The classic castaway arrives on an uninhabited island and takes possession. Anyone who comes ashore later is seen as a potential invader, and often these later arrivals are seen as ‘savages’, ‘cannibals’. In the narratives of settlement (the earlier successors to Robinson Crusoe) they are defeated or converted, so there is a clear demarcation between the castaway and later arrivals. In Robinson Crusoe, the threat comes from clearly criminal Europeans (pirates or mutineers) or from cannibals, and in both cases Crusoe not only defeats the threat but turns violence into kindness, by rescuing the sea captain and Friday respectively. Moreover, this is one point at which the text of Robinson Crusoe differs from the template that later authors took from its episodes of invasion. In Crusoe’s meditations regarding whether he has the right to kill the cannibals and in his later conversations with Friday who has himself been a cannibal, the text comes to something like an anthropological view of cannibalism. It’s a matter of culture: what Crusoe calls a ‘national’ crime. National crimes should be left to God to punish, as He once punished the national crimes of the Israelites (218-221 of the World’s Classics edition of the novel).
There is no sign of these nuances in the nineteenth-century revisions of Robinson Crusoe.1 The invasion of pirates or natives is hardly a real threat in The Swiss Family Robinson or even The Mysterious Island. It amounts to an episode that shows the power or magnanimity of the castaway or settler. Its potential to be a real threat is mobilised in later stories and – surely as part of the same impulse to question the security of settlement – it is put through a series of complex and significant variations. In this context, the rescue of Friday in Tournier’s Friday only seems to repeat the earlier pattern. (Tournier’s novel directly revises Robinson Crusoe and the main characters are named Robinson and Friday.) Friday’s function in the story is to overthrow this Robinson’s order, which is in any case excessive and parodied, and undermined already by his indulgent sexual practices; and this is for Robinson’s own good. In The Year of Grace it is in effect Friday (called Grock) who rescues Crusoe (called Daniel) when he is cast away, and later again saves him when the island is invaded by the security forces.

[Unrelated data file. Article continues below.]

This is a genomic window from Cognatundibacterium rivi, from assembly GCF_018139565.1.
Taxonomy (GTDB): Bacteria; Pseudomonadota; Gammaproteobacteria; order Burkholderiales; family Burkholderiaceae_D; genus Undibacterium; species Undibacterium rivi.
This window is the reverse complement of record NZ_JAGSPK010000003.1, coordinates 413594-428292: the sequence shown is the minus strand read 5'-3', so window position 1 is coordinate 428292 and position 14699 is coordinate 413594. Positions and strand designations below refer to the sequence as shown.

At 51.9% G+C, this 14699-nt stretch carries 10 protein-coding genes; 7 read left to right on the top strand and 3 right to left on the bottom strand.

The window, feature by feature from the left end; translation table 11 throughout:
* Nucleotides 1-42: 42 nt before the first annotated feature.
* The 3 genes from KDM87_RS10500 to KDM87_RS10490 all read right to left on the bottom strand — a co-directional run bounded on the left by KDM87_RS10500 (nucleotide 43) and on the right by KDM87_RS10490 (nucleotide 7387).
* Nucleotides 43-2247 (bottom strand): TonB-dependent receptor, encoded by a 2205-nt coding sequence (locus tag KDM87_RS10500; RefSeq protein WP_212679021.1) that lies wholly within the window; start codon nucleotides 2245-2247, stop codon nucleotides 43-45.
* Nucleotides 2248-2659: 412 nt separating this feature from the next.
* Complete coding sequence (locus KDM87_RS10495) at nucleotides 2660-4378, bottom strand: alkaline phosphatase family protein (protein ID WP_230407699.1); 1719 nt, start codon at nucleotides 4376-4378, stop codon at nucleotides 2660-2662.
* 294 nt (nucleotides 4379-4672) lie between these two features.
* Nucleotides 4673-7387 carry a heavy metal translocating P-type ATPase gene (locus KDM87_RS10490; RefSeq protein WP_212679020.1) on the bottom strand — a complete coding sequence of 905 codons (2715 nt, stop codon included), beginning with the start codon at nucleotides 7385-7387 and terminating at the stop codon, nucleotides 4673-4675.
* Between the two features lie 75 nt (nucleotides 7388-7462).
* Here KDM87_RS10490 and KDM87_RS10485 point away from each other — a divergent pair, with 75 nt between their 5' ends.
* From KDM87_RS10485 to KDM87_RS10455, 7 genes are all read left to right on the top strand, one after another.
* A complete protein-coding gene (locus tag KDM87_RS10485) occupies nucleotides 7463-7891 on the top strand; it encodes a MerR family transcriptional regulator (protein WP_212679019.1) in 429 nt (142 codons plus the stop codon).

The narrative of settlement assumes that the castaway is civilized and makes his island civilized by his work of settlement. Latecomers are invaders and are uncivilized. In more recent versions of the castaway tale matters are very different. In Lord of the Flies, for instance, the castaways fall into murderous contest with each other, prompted by the Beast which comes from their own depths. They themselves are the savages. In Stephen King’s ‘Survivor Type’ the castaway is his own cannibal, and eats himself, limb by limb, anaesthetised and made crazy by the heroin he had been smuggling when his ship was wrecked (see ‘Survivor Type’ on this site). In The Wasp Factory the invading threat is Frank’s own mad brother, though Frank has himself been a diligent murderer, so that the phase of orderly settlement has been parodied in this novel’s phase of ingenious and successful murdering, which the approach of Eric in turn disrupts. In The Beach the protagonist Richard has disrupted the order of the commune with his feckless violence some time before the Thais invade and destroy it altogether, and from the beginning the political geography of the island has suggested that the Thais were the possessors and the Westerners the interlopers.
In The Year of Grace and in Aldiss’s Moreau’s Other Island the invasion comes from the forces of order, not from indigenes — security forces in the first and the US Navy in the second. (The island in The Year of Grace is in fact located off the coast of Scotland.) Sometimes some of the settlers ally with the ‘savages’, as happens with Prendick and the ‘beasts’ in The Island of Dr Moreau and, more emphatically, with Calvert Roberts (the equivalent of Prendick) in Moreau’s Other Island; in these, as in other cases, we can’t easily say who might stand for developed western civilization anyway.